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Winter Dreams vs The Great Gatsby

             "That was always my experience-- a poor boy in a rich town; a poor boy in a rich boy's school; a poor boy in a rich man's club at Princeton . . However, I have never been able to forgive the rich for being rich, and it has colored my entire life and works"(Brucolli). F. Scott Fitzgerald noticeably uses this life experience in a definite two of his works. Fitzgerald considered his short story, "Winter Dreams- a first draft for The Great Gatsby for several reasons such as the similarities between James Gatsby and Dexter Green, Daisy Buchanan and Judy Jones, and the themes of love and money. The similarities between the short narrative and the novel are strikingly parallel. It seems almost as if Fitzgerald wrote one to complement the other. The characters in both stories are exceptionally similar in numerous aspects; also, the themes of love and money are very evident in both works. .
             Gatsby and Dexter are the two characters in the novel that possibly have the most in common. Dexter and Gatsby live tremendously comparable lives in the stories regarding social class, background, and their love lives. Both characters grow up in the west living with families who do not have large quantities of wealth. Also, both characters try to use wealth to erase their pasts. Gatsby even goes to the extent of altering his name from James Gatz to James Gatsby. What brings these two even closer is their search for love that is just out of their reach. While Gatsby longs for Daisy, Dexter strives for Judy's affection. Gatsby's longing is revealed to the reader several times throughout the novel. There is perhaps no greater instance of this in the novel then when Gatsby is outside stretching his arms toward the green light at the edge of Daisy's pier:.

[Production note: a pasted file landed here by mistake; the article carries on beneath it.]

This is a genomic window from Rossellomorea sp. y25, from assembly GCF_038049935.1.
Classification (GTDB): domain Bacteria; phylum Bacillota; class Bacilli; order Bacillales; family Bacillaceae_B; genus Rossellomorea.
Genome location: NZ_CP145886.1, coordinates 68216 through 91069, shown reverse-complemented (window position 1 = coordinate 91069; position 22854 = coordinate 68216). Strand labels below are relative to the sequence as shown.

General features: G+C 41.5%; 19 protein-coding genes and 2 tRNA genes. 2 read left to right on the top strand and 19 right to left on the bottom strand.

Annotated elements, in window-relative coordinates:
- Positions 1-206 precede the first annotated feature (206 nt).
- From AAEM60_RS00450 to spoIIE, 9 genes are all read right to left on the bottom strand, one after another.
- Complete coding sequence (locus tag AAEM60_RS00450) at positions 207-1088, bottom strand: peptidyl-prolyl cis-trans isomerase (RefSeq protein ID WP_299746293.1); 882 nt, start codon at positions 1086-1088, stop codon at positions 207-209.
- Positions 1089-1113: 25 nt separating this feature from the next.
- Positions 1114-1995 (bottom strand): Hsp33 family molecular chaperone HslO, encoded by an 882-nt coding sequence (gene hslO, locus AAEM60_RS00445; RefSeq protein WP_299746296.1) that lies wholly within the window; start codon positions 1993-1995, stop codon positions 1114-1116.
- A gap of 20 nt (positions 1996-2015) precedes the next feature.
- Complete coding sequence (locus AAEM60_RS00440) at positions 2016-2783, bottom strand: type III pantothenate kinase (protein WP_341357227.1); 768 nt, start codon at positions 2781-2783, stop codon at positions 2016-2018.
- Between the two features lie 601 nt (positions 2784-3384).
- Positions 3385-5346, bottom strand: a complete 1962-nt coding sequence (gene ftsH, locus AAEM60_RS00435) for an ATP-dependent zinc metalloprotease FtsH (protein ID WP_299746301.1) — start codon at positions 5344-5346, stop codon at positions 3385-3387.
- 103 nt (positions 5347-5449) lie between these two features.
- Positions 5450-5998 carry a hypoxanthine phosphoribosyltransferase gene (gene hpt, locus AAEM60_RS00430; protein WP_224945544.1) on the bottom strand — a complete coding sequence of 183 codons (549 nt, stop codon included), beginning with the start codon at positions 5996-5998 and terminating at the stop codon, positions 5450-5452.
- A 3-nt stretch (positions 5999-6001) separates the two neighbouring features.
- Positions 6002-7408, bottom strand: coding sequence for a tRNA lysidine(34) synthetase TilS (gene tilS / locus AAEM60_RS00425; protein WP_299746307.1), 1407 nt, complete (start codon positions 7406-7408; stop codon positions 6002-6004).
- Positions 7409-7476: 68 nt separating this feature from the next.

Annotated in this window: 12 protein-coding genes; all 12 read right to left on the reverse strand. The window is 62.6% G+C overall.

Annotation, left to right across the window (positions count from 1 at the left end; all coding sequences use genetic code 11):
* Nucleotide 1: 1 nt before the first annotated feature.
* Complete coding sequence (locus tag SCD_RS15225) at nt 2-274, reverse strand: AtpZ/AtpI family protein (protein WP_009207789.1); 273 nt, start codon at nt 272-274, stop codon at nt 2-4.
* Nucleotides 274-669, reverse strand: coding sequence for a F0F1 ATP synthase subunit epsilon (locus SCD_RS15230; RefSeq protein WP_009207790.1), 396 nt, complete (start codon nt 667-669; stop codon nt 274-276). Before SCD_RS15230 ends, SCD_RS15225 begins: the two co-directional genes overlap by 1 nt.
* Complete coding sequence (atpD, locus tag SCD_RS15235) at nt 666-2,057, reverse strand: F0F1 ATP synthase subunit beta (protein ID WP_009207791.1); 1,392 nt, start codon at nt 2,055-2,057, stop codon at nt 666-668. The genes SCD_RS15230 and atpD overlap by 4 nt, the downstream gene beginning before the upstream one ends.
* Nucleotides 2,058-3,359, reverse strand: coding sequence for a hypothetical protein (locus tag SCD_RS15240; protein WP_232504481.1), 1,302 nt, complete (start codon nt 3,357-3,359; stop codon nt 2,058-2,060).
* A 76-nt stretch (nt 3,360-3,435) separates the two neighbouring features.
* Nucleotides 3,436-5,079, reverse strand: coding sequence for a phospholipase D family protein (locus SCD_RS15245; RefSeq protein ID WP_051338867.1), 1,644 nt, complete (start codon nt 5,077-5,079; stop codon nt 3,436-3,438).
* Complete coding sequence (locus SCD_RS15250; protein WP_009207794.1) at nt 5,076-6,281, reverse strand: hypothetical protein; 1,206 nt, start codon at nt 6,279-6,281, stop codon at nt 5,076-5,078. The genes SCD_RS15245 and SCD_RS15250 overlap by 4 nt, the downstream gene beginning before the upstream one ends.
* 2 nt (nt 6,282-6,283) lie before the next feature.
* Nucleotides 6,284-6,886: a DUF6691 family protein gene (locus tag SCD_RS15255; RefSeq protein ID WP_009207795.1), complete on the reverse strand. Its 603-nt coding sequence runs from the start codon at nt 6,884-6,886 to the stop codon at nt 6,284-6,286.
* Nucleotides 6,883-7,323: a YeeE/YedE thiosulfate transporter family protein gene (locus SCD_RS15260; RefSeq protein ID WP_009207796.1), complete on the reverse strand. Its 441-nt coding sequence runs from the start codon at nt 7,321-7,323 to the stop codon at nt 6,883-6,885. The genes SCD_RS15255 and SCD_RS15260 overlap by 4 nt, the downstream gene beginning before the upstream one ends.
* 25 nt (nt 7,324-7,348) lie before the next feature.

He [stretches] out his hand desperately as if to snatch only a wisp of air, to save a fragment of the spot that she made lovely for him. But it [is] all going by too fast now for his blurred eyes and he [knows] that he [has lost] part of it, the freshest and the best, forever.

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